Northwestern University is playing a key role in bringing mental health stories to the world of film and TV. Its School of Communication features an innovative program that aims to shine a light on mental health and its role in filmed entertainment. Made possible by a gift from the Pritzker Pucker Family Foundation, the Pritzker Pucker Studio Lab for the Promotion of Mental Health via Cinematic Arts creates, supports, and examines original narrative screenwriting, television writing and media making centered on mental health.
“Jessy Pucker is a graduate from Northwestern and she wanted to do something important with psychology and film, and I pitched this program for student filmmakers and screenwriters to think more deeply on how mental illness was being represented in film and television,” says David E. Tolchinsky, professor of radio-TV-film, and director, the Pritzker Pucker Studio Lab for the Promotion of Mental Health via Cinematic Arts.
Student filmmakers, faculty and board members engage with the studio lab through new works creation, specialized courses, and enrichment events aimed at tackling complex topics, amplifying marginalized voices, challenging stereotypes, modeling best behaviors on stage and screen and pursuing healing through innovation and inquiry.
“Often, when we think of issues around media and mental health, the first thing that comes to mind is the ways in which mental health is stigmatized and grossly stereotyped in media,” says Dr. Robin R. Means Coleman, Northwestern’s VP and associate provost of diversity and inclusion. “One bothersome representation is the persistent connection made to suicide. The second has to do with how women are presented — wild-eyed, alternating between tears and laughter, all the while being engaged in risky sexual practices. These are the kinds of persistent tropes that the Pritzker Pucker Studio Lab is successfully disrupting.” Participants will create and produce material across comedy, drama, and horror that accurately portray all aspects of mental health, in an effort to broaden the audience’s understanding of the subject, while striving to influence societal change.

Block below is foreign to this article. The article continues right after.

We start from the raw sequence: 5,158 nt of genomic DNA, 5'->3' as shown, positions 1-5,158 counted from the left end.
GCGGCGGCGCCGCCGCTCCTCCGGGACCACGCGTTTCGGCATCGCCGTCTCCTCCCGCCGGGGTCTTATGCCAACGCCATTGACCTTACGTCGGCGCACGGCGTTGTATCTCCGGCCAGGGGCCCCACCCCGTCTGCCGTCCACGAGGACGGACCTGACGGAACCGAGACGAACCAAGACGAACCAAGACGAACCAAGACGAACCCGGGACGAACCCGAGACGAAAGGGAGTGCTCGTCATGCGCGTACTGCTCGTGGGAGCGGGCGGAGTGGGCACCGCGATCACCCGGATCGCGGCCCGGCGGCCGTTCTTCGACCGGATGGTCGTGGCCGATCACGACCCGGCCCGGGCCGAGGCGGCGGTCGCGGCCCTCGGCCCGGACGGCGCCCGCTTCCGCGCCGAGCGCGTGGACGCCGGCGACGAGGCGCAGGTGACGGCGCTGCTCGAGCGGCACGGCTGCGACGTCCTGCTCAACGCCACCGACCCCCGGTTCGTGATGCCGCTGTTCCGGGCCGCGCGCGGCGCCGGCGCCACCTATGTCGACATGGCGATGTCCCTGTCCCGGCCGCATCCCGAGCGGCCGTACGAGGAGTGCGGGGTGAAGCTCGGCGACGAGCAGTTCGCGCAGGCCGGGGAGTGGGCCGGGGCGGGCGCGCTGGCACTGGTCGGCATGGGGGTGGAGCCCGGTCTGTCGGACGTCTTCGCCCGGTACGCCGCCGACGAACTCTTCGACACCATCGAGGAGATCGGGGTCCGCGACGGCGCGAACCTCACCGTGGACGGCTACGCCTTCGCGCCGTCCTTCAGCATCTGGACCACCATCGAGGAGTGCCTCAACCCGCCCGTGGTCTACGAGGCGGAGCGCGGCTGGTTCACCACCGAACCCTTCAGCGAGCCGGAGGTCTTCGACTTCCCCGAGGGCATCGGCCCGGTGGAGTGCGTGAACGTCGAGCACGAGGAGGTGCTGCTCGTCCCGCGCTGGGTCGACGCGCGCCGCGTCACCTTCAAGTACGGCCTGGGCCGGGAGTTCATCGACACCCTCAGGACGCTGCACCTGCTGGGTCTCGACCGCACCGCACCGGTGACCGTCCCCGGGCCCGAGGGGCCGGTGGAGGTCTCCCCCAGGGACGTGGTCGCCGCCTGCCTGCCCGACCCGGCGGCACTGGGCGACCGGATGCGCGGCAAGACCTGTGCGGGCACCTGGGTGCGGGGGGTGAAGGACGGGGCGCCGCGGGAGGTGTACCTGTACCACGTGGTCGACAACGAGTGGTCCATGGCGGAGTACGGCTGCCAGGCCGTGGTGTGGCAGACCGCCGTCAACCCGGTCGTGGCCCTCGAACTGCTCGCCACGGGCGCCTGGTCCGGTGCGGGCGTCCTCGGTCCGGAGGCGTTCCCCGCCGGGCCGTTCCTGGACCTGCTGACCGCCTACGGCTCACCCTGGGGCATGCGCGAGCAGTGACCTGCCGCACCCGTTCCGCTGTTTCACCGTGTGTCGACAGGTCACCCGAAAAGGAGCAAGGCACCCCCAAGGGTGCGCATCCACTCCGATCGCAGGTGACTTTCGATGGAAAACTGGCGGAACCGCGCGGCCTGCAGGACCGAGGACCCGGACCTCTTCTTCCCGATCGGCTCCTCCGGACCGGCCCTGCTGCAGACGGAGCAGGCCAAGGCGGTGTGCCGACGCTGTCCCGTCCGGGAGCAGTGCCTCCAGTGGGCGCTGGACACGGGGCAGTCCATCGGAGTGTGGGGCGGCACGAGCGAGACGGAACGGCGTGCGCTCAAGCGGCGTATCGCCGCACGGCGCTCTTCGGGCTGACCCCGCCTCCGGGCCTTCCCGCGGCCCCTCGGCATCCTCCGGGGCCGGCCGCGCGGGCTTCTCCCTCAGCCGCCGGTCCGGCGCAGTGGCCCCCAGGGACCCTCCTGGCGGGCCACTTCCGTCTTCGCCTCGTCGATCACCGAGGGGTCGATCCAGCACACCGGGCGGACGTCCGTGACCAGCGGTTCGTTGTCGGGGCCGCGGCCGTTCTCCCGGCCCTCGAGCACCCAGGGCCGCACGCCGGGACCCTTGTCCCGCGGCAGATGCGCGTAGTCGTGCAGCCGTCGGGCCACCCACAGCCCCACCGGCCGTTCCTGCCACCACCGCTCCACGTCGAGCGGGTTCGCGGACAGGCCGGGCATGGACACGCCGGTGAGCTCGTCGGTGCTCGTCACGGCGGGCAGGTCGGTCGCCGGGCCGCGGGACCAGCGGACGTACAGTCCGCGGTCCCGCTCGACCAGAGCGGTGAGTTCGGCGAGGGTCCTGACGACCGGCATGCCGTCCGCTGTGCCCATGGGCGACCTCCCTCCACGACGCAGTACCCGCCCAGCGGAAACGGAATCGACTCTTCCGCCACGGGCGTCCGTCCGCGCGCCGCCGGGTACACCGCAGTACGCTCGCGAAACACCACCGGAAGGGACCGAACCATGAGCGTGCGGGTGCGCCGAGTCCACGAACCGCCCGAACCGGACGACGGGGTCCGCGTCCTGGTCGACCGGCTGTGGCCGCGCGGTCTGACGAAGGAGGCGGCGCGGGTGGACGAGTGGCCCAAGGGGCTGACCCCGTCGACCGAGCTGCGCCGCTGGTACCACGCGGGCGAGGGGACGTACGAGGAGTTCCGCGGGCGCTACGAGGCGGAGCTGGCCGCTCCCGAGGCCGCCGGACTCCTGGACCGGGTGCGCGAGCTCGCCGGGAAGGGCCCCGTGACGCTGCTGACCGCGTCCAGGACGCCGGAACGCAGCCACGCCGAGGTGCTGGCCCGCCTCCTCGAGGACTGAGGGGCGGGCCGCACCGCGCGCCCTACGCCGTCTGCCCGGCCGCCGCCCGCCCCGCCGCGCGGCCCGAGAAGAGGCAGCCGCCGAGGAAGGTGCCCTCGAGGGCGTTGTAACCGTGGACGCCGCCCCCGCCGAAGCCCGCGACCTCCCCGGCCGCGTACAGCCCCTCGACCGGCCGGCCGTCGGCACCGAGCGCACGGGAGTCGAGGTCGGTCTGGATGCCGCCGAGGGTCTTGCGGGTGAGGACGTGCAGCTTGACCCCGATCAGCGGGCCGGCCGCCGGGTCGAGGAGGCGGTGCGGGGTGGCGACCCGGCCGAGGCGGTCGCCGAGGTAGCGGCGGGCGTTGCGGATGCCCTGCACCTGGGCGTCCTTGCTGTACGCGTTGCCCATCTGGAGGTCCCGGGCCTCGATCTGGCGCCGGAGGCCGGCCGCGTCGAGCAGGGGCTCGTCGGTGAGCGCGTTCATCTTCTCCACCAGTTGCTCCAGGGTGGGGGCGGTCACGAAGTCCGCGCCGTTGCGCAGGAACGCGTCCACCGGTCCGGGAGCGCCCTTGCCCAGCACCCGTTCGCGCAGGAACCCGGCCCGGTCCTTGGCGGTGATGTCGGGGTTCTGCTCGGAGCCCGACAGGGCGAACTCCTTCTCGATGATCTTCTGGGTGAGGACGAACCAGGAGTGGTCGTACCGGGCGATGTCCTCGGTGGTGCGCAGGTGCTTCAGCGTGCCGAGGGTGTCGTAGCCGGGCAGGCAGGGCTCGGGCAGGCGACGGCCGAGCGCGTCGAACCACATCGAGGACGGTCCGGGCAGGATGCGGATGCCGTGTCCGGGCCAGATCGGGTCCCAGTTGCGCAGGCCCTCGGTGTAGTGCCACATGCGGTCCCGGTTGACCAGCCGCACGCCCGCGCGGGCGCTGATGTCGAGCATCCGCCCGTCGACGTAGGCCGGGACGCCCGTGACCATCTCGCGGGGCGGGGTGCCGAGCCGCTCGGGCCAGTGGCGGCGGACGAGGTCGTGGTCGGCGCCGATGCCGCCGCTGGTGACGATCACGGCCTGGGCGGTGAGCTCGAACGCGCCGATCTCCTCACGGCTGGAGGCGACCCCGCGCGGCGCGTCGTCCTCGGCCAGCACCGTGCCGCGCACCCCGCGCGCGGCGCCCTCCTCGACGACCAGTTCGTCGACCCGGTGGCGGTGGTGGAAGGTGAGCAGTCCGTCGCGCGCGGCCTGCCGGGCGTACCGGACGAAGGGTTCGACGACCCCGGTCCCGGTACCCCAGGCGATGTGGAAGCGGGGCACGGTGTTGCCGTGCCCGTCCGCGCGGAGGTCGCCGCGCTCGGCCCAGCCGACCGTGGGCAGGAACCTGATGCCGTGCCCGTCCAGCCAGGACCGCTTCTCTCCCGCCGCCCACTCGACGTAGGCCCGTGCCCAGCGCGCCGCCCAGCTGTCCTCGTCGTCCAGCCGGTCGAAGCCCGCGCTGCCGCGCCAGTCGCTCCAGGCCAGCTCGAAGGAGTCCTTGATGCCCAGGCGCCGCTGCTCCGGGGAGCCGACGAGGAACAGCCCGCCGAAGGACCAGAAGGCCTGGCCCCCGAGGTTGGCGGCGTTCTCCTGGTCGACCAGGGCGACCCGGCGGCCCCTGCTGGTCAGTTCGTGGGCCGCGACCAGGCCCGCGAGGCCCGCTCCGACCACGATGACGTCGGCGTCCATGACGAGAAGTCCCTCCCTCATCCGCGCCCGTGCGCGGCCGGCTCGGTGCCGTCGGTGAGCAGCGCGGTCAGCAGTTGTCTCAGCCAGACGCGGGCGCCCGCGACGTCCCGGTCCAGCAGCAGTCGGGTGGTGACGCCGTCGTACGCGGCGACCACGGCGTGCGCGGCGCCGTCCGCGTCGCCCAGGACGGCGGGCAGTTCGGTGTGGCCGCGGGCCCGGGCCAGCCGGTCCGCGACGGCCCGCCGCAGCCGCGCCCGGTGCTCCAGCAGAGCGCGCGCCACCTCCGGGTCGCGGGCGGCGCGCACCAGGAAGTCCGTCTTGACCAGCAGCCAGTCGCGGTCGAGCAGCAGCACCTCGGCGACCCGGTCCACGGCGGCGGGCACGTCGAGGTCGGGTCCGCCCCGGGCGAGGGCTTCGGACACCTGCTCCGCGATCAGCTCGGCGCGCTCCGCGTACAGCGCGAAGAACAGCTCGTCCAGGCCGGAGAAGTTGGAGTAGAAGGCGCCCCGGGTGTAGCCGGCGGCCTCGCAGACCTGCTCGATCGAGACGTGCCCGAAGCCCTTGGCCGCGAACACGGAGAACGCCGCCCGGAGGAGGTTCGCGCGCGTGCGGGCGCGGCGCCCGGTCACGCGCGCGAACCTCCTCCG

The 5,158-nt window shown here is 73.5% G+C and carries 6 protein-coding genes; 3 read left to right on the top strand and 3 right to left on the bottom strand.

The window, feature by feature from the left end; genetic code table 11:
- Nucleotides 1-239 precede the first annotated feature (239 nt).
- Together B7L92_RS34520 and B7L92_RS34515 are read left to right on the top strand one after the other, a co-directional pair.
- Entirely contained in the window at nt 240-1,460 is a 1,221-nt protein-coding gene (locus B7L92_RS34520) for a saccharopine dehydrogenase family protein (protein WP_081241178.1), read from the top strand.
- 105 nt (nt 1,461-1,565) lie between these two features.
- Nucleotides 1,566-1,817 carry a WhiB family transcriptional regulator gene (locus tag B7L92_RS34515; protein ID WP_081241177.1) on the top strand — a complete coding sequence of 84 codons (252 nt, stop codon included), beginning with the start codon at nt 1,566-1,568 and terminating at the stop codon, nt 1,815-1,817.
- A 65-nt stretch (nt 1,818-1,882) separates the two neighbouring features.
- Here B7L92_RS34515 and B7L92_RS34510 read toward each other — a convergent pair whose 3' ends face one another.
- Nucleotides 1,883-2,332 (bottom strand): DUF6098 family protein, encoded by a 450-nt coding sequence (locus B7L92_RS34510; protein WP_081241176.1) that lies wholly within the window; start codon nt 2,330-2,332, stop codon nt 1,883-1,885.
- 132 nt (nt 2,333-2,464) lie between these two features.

“The Pritzker Pucker Studio Lab is doing ground-breaking work in the arena of mental health by examining how it’s depicted in our most powerful media,” says Pulitzer Prize-winning playwright Doug Wright, whose latest drama, “Good Night, Oscar,” centers on American pianist Oscar Levant’s personal battle with mental illness. “Film and television are potent forces in our culture; they can be harnessed to bring greater understanding and compassion to the often misunderstood phenomena of mental illness. That’s just one of the lab’s many admirable objectives.”